P.S. I also think that East of Eden is a magnificent novel.

laura k said...

Lorne, thank you so much for your comment. I agree that those assessments are snobbery, and also cynical.

I also love East of Eden. I also love the movie, and it turns out Steinbeck did, too.

Thanks again, it's wonderful to connect through books.

johngoldfine said...

Not sure how it happened but the first Steinbeck I read was in 8th Grade: 'In Dubious Battle.' Then I read it a second time within six months. And teachers wondered why I gave them such black looks....

laura k said...

John, that will be on my list to re-read. I know it's about union organizing, but I honestly don't remember anything about it.

Amy said...

Your post made me remember how much I enjoyed reading Steinbeck's books back in junior high and then high school. We first read The Pearl in junior high for school and then The Red Pony. I remember being deeply moved by both books. The language was so evocative, and the imagery so clear. I then read The Grapes of Wrath and East of Eden. I absolutely loved East of Eden, and Grapes of Wrath also moved me deeply. I can't say I was changed by it the way you were, probably because I was always more into books for the stories and characters and at that age not thinking about the deeper meanings. I never read Travels with Charley---I really should. In fact your post makes me want to go back and re-read the ones I did read to see how I feel about them now over fifty years later. Thanks!

wallythe24 said...

I didn't get to read The Grapes Of Wrath until about 3 years ago.
About half way through , I stopped and thought ' This one of the best things I've ever read '. Anyone who isn't moved by it is probably dead.
I will get round to reading more JS along with many , many others.
Thanks for making my to read list even longer.



Also ,
I've read 1984 about six times. Push comes to shove , my all time favourite.

laura k said...

W24, that is so cool. Happy to add great books to your list! :)

1984 is one of the greatest books in the English language. I re-read it every 10 years, and each time, I get more out of it.

allan said...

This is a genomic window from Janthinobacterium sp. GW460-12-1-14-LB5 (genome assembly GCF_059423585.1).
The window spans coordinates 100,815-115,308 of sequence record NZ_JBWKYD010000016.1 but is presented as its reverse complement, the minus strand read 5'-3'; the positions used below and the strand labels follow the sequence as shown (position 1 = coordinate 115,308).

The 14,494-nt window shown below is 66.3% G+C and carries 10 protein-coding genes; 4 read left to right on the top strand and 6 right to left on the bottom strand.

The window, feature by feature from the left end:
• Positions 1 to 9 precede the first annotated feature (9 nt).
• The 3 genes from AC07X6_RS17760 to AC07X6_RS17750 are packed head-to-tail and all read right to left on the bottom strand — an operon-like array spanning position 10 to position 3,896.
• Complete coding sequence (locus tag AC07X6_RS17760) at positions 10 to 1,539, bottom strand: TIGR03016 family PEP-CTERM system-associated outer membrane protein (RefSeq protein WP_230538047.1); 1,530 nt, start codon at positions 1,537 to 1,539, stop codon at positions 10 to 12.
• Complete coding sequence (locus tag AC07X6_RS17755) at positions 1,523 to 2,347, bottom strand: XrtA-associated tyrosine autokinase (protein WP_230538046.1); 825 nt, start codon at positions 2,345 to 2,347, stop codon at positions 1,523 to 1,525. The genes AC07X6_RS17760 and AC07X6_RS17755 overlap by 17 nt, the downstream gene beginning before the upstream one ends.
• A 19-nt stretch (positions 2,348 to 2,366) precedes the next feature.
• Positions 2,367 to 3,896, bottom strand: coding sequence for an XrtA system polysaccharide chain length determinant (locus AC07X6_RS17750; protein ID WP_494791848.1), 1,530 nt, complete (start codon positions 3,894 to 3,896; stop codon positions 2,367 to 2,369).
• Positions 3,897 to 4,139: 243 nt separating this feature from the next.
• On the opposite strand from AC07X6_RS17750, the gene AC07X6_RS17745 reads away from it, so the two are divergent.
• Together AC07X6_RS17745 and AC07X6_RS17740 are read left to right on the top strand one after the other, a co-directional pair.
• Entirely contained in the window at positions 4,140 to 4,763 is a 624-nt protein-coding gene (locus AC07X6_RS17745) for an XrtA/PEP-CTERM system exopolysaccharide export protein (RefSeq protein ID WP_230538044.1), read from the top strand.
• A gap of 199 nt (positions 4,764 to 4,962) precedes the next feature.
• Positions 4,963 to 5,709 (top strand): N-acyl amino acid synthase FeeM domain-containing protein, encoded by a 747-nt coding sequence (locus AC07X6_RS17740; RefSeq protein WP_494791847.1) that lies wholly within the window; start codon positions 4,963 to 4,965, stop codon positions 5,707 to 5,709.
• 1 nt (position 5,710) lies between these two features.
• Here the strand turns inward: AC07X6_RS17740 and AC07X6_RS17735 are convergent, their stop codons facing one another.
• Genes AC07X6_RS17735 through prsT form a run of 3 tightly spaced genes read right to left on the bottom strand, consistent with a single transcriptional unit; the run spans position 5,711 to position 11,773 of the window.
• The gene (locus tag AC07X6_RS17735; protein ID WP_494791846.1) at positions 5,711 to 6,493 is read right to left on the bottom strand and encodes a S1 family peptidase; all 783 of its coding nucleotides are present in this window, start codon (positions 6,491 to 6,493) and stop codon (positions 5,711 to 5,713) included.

Just as Laura was finishing this biography and we had been talking about that 1988 trip, I saw that Steinbeck's manuscript of The Grapes of Wrath was being published. SP Books, an independent press, released the manuscript version of the novel on earlier this month. According to his journal entries (which graphically illustrate his punishing schedule, obsessive drive, and chronic self-doubt), published many years ago as "Working Days", he wrote the novel in fewer than five months, 148 days (June 1 to October 26, 1938).
It was highly praised after its publication in April 1939, but it was also denounced as communist propaganda, and copies were publicly burned in California. Through the years, it has been banned from libraries in California, Illinois, Missouri, Iowa, Alabama, and New York.
One scholar explained that what irritated the owners of the corporate farms and the local government authorities of Kern County, California (where the Joads' journey ends), "was the way that Steinbeck painted the big growers of California as being willing—eager, really—to exploit their workers to fatten their own profits".
What angered them, in other words, was not the obscene language or religious blasphemy or anti-American political thought, but the unvarnished truth of their actions, laid bare and exposed in, as Laura wrote, Steinbeck's elegant, profound, and accessible words.

allan said...

"I'm not a writer. I've been fooling myself and other people. I wish I were."
(August 16, 1938)

laura k said...

"I'm not a writer. I've been fooling myself and other people. I wish I were."

He had both huge self-doubt and an overinflated ego.

The bio author draws a parallel to Herman Melville, another author who wrote a great masterpiece and then struggled with its shadow and how to go on with the rest of his life. Writing The Grapes of Wrath destroyed Steinbeck's first marriage and upended his entire life.

What angered them, in other words, was not the obscene language or religious blasphemy or anti-American political thought, but the unvarnished truth of their actions

What angered Steinbeck the most: the growers actively fought relief efforts. They hired thugs to intimidate and beat up relief workers, and actively lobbied state and local governments (who they owned) to kill any attempts at charity or relief.